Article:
A letter to my family from far, far away:
Dear person I love,
This weekend I visited a Liberian refugee camp just outside of Accra, Ghana called Budaburam. I was asked to come by my fellow Californian, Charlie. Charlie is teaching at one of the schools on the camp as well as conducting his research project there. The camp, which was formed by the UN after civil war broke out in Liberia in 1990, has been home to as many as 50,000 refugees. The current estimate is closer to 20,000, however, because many have been ‘repatriated’ as the war is ‘over.’ Charlie is conducting research on why the remaining people have not yet left or do not want to go back to Liberia. The consensus: it is still not safe, no family left, or they left so long ago they don’t know the country anymore. The UN offers individuals $100 and $50 for children to relocate but that is not enough to start from nothing after barely surviving in Ghana for so many years. Charlie needed me to interview the women we randomly choose as it makes the women more comfortable to speak with a woman than a young white man. If I can put it so simply, it was a hard afternoon. Walking through Zone 7 of camp in the heat of the afternoon, looking for our arranged interviewees, hearing their heart wrenching stories, watching them sob as they were asked to give even the small details of their departure from their homes. Old women telling me of their family being raped and murdered, men of position stalked like animals for actions they carried out as statesmen, teachers murdered by failed former students; I heard all of these stories from only ten interviews each lasting roughing twenty minutes. After that long, physically, mentally, and emotionally exhausting day, while Charlie and I arranged sheets for ourselves on the floor of a local school teacher’s modest home, we made our attempts to process the experience; a new one for me but a repeat for Charlie. From this conversation, Charlie asks me how my family feels about my reasons for being so far away from home for so long. I explain that it is hard for me to articulate my intentions as I am not entirely sure what I will get out this experience; therefore, my family is left in the dark. Charlie pressed me to explain myself and this is what I will attempt to share with you as it is very important to me that those I care about might begin to understand my position here.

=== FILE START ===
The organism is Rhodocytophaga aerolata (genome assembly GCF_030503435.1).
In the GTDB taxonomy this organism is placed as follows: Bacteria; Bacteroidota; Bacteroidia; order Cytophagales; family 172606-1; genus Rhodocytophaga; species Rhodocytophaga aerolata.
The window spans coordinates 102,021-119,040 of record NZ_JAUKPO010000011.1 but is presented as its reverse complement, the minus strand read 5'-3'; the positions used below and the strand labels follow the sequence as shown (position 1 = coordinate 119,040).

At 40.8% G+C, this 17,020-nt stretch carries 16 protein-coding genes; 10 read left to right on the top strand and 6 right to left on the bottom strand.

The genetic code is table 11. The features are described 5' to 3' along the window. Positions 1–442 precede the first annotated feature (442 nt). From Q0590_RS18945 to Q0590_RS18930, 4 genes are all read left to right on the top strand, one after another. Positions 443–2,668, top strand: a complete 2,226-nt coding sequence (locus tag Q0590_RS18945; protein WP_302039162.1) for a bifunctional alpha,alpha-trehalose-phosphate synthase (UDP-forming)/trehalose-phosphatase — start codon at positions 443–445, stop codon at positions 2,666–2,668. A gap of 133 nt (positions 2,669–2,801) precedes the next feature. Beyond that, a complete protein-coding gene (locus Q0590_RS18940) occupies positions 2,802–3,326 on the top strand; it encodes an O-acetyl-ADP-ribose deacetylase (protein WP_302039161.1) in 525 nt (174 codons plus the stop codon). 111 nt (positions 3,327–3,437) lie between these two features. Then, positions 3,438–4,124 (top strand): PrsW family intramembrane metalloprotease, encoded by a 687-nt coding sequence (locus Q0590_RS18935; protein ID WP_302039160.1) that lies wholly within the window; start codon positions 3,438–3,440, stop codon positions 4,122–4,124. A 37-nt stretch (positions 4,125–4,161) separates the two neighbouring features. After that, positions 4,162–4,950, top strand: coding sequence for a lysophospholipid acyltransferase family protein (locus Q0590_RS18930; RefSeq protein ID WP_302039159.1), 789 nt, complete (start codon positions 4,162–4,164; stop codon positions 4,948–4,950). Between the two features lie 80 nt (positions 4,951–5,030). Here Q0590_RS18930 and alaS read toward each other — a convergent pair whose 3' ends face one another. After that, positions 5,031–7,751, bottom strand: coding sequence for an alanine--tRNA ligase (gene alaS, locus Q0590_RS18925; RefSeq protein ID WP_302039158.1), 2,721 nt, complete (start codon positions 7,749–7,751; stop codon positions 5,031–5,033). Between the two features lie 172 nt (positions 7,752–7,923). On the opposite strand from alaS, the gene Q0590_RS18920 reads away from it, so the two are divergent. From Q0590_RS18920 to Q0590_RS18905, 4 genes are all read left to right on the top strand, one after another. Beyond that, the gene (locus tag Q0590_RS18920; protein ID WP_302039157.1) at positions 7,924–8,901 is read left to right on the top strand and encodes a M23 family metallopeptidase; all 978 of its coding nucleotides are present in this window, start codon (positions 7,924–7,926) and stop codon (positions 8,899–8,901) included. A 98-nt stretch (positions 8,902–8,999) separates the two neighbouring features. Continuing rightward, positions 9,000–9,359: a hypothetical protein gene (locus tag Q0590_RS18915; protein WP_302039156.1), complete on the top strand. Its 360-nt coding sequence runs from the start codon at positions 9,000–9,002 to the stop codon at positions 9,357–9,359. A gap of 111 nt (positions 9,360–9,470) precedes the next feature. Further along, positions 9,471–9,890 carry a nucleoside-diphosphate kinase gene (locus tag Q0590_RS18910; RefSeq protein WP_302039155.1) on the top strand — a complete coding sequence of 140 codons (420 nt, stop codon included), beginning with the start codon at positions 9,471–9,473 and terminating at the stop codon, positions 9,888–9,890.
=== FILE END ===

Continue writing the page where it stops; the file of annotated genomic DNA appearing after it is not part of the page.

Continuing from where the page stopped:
I have struggled continuously with the idea that maybe it is not the position of some to save all: the job is too great and people are meant to be their own keeper. Every day we are bombarded with saving the whales, the children, the trees, the Africans, the sweat shop workers, the culture, the world; because of this seeming ocean of campaigns, one might think that these issues are being handled and money and man power are being directed appropriately and efficiently. This is, however, not how I am currently able to see it, and have not been able to see it as such for some time now. In America we do a very good job of shooing away that which we desire to deny. Whether it is homelessness, racism, HIV/AIDS, or the negative effects of sky-rocketing consumerism; reality is in the eye of the beholder. As a nation, as a culture, as a planet there has been created a huge space for ignorance and individualism making it seem as though the masses of people at the bottom of the socioeconomic power ladder are much fewer and much less entrenched in their current state than is true. I don’t seek to assign myself the position of the enlightened, as if I am so much more aware than others because I am such a world traveler, and all. I travel for many reasons, not the first of which is an attempt to help anyone but it is through the gift of travel that I was slapped in the face with poverty and social, economic, and emotional oppression. For me, it was the kind of offense that left a mark.
My greatest fear as I write this is that it will be taken as the egotistical ranting of a privileged girl thinking she knows Africa. While I cannot help admitting that I am the former, I will never claim to understand more than a few facets of this place at a time. Really, I am here because I find myself learning and growing ever day, this fact being compounded by the refreshing novelty of daily life. I do understand that I am capable of finding such energy and growth living closer to home in America-California-Bakersfield-Irvine-Where ever, but this place has gotten under my skin and for now I will make the necessary allowances financially and in terms of comfort and contact with loved ones in order to have these career defining adventures while I still have the heart for it.